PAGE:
Visitation: Appeal and Error. Determinations
concerning grandparent visitation are initially entrusted to
the discretion of the trial court, whose determinations on
appeal will be reviewed de novo on the record and affirmed in
the absence of an abuse of the trial court's discretion.
Standing. Under the doctrine of standing, a
court may decline to determine the merits of a legal claim
because the party advancing it is not properly situated to be
entitled to its judicial determination.
Statutes. Statutory interpretation presents
a question of law.
Statutes: Appeal and Error. Statutory
language is to be given its plain and ordinary meaning, and
an appellate court will not resort to interpretation to
ascertain the meaning of words which are plain, direct, and
Statutes: Legislature: Intent. In discerning
the meaning of a statute, a court determines and gives effect
to the purpose and intent of the Legislature as ascertained
from the entire language considered in its plain, ordinary,
and popular sense.
Statutes. A court must attempt to give
effect to all parts of a statute, and if it can be avoided,
no word, clause, or sentence will be rejected as superfluous
The whole and every part of a statute must be considered in
fixing the meaning of any of its parts.
Statutes: Intent. In construing a statute, a
court looks to the statutory objective to be accomplished,
the evils and mischiefs sought to be remedied, and the
purpose to be served. A court must then reasonably or
liberally construe the statute to achieve the statute's
purpose, rather than construing it in a manner that defeats
the statutory purpose.
Statutes: Courts. Generally, statutes in
derogation of the common law are to be strictly construed.
Neb. 172] 10. Visitation: Statutes: Courts.
Grandparent visitation did not exist at common law, and thus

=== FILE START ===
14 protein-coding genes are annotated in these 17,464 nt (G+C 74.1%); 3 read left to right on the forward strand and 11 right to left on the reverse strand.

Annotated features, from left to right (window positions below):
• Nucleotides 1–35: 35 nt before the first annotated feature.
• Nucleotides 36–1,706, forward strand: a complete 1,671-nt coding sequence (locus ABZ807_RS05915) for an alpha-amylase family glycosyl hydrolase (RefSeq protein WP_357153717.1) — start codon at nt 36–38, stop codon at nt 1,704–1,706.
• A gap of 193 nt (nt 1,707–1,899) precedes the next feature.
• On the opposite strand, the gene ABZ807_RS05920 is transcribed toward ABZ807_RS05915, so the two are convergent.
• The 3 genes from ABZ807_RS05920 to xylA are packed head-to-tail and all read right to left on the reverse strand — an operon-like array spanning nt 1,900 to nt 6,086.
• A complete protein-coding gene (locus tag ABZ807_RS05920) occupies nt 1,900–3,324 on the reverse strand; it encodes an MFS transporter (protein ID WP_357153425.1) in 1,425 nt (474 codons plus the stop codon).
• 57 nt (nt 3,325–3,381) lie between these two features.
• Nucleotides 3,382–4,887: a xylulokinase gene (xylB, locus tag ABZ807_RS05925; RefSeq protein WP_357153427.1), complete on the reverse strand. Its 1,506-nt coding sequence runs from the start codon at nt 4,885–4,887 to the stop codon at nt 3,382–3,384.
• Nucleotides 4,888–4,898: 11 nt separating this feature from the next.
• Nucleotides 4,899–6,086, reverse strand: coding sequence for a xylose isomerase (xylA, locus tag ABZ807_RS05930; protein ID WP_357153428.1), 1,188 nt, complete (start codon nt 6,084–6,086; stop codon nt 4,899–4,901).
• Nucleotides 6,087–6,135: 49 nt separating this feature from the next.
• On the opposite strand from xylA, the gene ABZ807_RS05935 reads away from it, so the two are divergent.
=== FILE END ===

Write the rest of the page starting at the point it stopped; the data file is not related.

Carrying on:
should be strictly limited to the definition provided by law.
from the District Court for Hamilton County: Rachel A.
M. Buchanan, P.C., L.L.O., for appellant.
D. Grafton, of Grafton Law Office, P.C., L.L.O., for
Heavican, C.J., Miller-Lerman, Cassel, Stacy, Funke, and
Papik, JJ., and Welch, Judge.
Heiden and Ann Heiden filed a complaint to establish
grandparent visitation. Visitation was granted. Tracy J.
Norris, the biological father of the children impacted by the
order, has appealed. The primary issue on appeal is whether
the Heidens are grandparents for purposes of the grandparent
visitation statutes, Neb. Rev. Stat. §§ 43-1801 to
43-1803 (Reissue 2016). We vacate the order of visitation and
remand the cause with directions to dismiss.
and Katherine Norris were divorced in 2016 in Hamilton
County, Nebraska. The couple had three children together.
Katherine died on July 14, 2016. Since that time, the
children have resided with Tracy in Fort Collins, Colorado;
the Heidens live in Hampton, Nebraska. The record includes a
partial transcript from Tracy and Katherine's divorce
proceeding in which the Heidens acknowledge that they were
not Katherine's legal (adoptive or biological) parents,
but had raised Katherine since she was 3 years of age.
October 21, 2016, the Heidens sought grandparent visitation,
alleging that they were
[300 Neb. 173] grandparents of the minor children as the
context requires as they have acted as the grandparents
of the minor children during their entire lives. Prior to the
death of the minor children's mother, a significant
beneficial relationship existed between the minor children
and the [Heidens] as they resided together from approximately
November of 2013 to July 14th, 2016 and ...